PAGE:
Today in 1905, the Cullinan Diamond was discovered in South Africa. To celebrate the remarkable discovery, we’re looking today at the way that the Queen continues to wear the diamonds cut from the massive gemstone. From crown jewels to personal pieces, these are the Queen’s Cullinan Diamonds.
The diamond was found at the Premier No. 2 mine in Cullinan, South Africa. The superintendent of the mine, Frederick Wells, spotted the enormous stone by chance while on his rounds. Caroline de Guitaut of the Royal Collection described the moment: “So incredible was its discovery that the moment it was found at the Premier Mine it was thrown out of the window of the mine manager’s office because it was thought to be a worthless crystal.” Wells is pictured above holding the immense stone. The rough diamond measured at more than 3000 carats and weighed more than a pound. It was the biggest diamond that had ever been discovered.
South Africa was still a part of the British empire when the diamond was discovered, and the colonial government purchased it. They wanted to bestow the enormous stone on the reigning king, Edward VII. At first, he didn’t want to accept—there had also been some disagreement about whether to offer it to him in the first place—but after a bit of convincing (by a young Winston Churchill, of all people), he finally agreed to take it.
It took a bit of wrangling to get the Cullinan from Africa to London, but once it made it to British shores, it was given to Bertie on his birthday in November 1907. The diamond was sent to the Asschers in the Netherlands to be cut. After a process of eight months, they produced nine major diamonds and 96 small brilliants from the original diamond.
Here’s a look at the nine major diamonds cut from the original Cullinan stone. I’ve spiced up this old illustration of the diamond with some labels for you—you’re welcome! In the top row, you’ll see the three biggest diamonds. From left to right: the Cullinan II, the Cullinan I, and the Cullinan III. And on the bottom row are the six smaller stones: The Cullinan VIII, the Cullinan VI, the Cullinan IV, the Cullinan V, the Cullinan VII, and the Cullinan IX.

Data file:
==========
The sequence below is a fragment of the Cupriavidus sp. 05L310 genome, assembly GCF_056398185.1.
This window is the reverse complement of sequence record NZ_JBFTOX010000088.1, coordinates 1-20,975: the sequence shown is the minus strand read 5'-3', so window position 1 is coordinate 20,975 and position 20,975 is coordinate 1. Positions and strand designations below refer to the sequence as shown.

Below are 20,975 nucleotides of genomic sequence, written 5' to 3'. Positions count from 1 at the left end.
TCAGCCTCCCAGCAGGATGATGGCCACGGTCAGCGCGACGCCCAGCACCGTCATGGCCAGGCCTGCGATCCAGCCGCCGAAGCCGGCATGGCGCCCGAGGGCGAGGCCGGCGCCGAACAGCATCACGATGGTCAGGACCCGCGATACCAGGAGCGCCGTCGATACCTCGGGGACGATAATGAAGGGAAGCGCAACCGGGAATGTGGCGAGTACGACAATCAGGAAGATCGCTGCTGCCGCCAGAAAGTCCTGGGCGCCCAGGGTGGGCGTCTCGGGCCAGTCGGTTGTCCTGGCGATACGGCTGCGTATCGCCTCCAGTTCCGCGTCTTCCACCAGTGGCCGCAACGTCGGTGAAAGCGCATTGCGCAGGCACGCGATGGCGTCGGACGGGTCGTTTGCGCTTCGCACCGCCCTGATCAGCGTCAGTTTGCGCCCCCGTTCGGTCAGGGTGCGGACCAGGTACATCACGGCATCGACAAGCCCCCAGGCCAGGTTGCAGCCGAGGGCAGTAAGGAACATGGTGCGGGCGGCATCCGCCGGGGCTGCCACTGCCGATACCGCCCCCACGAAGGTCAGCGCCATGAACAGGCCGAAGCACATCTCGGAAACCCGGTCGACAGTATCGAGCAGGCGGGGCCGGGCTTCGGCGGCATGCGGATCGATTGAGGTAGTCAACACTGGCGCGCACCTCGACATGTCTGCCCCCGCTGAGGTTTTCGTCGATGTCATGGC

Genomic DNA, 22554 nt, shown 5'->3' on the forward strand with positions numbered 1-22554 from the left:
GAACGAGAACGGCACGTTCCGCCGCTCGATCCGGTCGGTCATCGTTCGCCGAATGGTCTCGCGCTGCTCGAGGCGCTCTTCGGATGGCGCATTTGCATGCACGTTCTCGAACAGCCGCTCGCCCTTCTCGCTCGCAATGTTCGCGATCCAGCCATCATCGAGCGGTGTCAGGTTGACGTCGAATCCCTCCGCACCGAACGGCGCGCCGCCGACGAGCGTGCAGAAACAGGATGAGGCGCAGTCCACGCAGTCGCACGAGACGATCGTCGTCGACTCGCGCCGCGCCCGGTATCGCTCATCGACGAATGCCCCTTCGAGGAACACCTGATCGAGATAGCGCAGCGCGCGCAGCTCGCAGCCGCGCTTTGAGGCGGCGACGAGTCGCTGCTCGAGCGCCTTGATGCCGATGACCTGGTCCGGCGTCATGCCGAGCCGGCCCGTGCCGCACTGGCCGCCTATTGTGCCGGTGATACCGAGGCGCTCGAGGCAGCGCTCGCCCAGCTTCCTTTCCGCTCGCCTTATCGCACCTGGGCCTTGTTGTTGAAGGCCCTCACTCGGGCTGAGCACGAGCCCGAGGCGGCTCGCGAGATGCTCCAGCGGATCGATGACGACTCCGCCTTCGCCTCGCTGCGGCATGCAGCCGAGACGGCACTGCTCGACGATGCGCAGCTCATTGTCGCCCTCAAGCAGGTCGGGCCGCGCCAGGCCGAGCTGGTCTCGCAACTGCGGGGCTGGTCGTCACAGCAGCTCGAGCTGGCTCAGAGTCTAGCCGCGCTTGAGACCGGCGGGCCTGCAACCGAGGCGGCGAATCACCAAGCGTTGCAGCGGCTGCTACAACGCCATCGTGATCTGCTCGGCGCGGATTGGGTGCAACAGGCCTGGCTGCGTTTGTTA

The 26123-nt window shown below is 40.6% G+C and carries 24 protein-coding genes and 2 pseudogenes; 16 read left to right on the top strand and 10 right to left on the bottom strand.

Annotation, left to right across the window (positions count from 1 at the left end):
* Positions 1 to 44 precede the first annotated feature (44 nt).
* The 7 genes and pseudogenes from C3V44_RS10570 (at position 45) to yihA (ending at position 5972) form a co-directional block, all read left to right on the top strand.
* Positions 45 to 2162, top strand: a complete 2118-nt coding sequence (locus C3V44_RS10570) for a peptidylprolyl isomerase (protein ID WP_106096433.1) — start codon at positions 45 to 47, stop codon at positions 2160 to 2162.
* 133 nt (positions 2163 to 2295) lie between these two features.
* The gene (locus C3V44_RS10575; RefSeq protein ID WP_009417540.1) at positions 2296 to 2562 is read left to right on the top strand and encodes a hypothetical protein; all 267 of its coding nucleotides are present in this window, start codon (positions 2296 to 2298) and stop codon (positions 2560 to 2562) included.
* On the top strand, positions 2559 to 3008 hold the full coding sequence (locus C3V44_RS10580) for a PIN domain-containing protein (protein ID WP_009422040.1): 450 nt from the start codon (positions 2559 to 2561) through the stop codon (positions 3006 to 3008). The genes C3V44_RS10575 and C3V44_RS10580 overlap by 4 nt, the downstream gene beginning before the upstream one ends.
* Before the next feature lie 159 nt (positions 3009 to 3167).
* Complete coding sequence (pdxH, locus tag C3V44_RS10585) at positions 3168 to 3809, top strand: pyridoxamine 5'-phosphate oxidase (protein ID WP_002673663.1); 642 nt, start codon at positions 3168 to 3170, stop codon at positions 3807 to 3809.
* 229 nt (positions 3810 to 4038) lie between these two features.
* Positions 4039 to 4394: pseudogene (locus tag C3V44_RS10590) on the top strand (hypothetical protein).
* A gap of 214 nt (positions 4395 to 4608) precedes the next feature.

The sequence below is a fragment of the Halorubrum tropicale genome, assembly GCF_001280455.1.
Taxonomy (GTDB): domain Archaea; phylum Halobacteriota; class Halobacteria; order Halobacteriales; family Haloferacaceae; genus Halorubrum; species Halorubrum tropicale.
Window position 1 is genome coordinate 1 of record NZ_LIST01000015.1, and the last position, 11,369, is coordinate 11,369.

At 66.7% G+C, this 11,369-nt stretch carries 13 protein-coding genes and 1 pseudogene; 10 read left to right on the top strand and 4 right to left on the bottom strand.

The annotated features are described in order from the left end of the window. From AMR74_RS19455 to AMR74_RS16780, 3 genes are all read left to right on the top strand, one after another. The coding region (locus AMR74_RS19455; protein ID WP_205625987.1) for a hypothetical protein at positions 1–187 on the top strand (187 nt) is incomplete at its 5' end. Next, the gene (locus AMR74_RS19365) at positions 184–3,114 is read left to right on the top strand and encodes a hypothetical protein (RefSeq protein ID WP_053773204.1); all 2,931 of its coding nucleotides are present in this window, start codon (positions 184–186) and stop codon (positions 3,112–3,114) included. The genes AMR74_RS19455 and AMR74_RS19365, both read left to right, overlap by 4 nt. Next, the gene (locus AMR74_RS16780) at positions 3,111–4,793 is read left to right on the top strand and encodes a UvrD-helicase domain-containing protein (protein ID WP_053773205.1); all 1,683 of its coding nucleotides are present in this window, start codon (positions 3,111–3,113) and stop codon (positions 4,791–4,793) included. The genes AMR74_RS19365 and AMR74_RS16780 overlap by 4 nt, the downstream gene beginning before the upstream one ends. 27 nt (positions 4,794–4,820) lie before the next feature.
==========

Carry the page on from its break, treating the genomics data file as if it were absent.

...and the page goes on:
The individual diamonds had slightly different chains of ownership. (You can read more about that in this article.) Today, the Cullinan I and Cullinan II stones are part of the crown jewels, while the seven remaining diamonds are set in the Queen’s personal jewelry. While Queen Mary loved to play with the various configurations of the Cullinans, the Queen has worn them in the same way for essentially her entire reign. Below, I’ll discuss the placement of each of the stones as they’re used and worn today.
The Cullinan I
The largest of the Cullinans is the magnificent Cullinan I, which is also called “the Great Star of Africa.” The pear-shaped stone measures at an astonishing 530.2 carats. It is part of the British crown jewels, set in the Sovereign’s Sceptre. Above, the Queen holds the sceptre for a portrait taken during her coronation in June 1953.
The Cullinan II, a 317.4-carat cushion-shaped diamond, is often called “the Second Star of Africa.” Like the Cullinan I, it’s part of the British crown jewels. The diamond is set in the front of the Imperial State Crown, below the Black Prince’s Ruby. Above, the Queen wears the crown (with Queen Victoria’s Pearl Drop Earrings and her Golden Jubilee Necklace) during the State Opening of Parliament in November 2004.
The Cullinan III, a 94.4-carat pear-shaped diamond, and the Cullinan IV, a 63.6-carat cushion-shaped diamond, are set together in an impressive brooch. The Queen has jokingly called this piece “Granny’s Chips,” because she inherited it from her grandmother, Queen Mary, and the diamonds are downright enormous. Above, the Queen wears the brooch for a service celebrating her Diamond Jubilee in June 2012.
This intricate brooch features the Cullinan V, an 18.8-carat heart-shaped diamond, in its center. The Queen clearly loves this brooch, and she has worn it frequently during her entire 70 year reign. Here, she wears the jewel in October 2018 for the wedding of her granddaughter, Princess Eugenie of York, in Windsor.
The design of the Cullinan V Brooch is mimicked in the top portion of this brooch as well. The top stone in this brooch is the Cullinan VIII, a 6.8-carat cushion-cut diamond. The pendant is the Cullinan VI, an 11.5-carat marquise-cut diamond. Here, the Queen wears the brooch for a reception at Windsor Castle in April 2019.
The Cullinan VII, an 8.8-carat marquise-cut diamond, is set in the lovely negligee-style necklace from the Delhi Durbar Parure. Here, the Queen wears the necklace (with the emerald setting of the Vladimir Tiara and the scroll brooch from the Delhi Durbar parure) for a state banquet in Bangkok in October 1996.
The Cullinan IX
And finally, the Cullinan IX, a 4.4-carat pear-shaped diamond, is set in a ring. The Queen doesn’t wear the ring particularly often, and some of the best images showing her wearing it (on her right hand) come from a portrait session with the famed photographer Yousuf Karsh in 1984. She also wore the Cullinan III and IV Brooch for the same set of images.